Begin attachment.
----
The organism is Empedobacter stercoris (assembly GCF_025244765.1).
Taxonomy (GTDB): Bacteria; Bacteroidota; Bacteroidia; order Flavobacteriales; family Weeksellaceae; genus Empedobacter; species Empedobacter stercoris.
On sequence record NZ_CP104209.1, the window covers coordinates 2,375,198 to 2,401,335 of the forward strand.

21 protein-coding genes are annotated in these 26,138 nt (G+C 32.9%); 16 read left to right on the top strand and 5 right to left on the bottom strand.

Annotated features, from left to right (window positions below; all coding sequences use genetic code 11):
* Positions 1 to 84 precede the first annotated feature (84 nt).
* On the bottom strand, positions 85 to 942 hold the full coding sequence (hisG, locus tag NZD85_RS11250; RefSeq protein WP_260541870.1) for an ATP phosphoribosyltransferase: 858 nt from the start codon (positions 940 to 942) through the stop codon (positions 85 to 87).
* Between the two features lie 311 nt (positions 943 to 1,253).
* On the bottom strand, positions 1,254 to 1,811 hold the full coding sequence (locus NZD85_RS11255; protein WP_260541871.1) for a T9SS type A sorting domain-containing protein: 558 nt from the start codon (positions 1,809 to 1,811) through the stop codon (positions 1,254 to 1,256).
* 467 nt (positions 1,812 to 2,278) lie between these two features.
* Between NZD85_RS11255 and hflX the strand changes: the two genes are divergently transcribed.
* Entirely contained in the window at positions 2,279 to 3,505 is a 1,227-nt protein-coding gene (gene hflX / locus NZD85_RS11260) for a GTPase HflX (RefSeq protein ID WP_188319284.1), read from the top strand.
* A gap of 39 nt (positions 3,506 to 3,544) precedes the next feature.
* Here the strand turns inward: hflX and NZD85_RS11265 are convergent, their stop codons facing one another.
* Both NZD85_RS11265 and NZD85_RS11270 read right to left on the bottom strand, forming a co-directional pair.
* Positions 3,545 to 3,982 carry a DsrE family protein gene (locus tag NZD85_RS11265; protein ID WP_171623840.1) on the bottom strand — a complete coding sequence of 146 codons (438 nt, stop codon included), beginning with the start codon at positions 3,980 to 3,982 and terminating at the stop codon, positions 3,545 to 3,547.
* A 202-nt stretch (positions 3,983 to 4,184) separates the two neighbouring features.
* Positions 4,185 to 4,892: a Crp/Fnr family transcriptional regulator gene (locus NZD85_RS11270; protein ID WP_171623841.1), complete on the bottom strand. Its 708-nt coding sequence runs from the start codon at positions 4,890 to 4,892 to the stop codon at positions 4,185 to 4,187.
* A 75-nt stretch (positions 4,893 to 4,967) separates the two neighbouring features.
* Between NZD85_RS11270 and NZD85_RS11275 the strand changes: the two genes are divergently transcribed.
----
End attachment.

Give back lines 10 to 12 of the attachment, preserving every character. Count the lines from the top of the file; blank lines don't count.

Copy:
* 467 nt (positions 1,812 to 2,278) lie between these two features.
* Between NZD85_RS11255 and hflX the strand changes: the two genes are divergently transcribed.
* Entirely contained in the window at positions 2,279 to 3,505 is a 1,227-nt protein-coding gene (gene hflX / locus NZD85_RS11260) for a GTPase HflX (RefSeq protein ID WP_188319284.1), read from the top strand.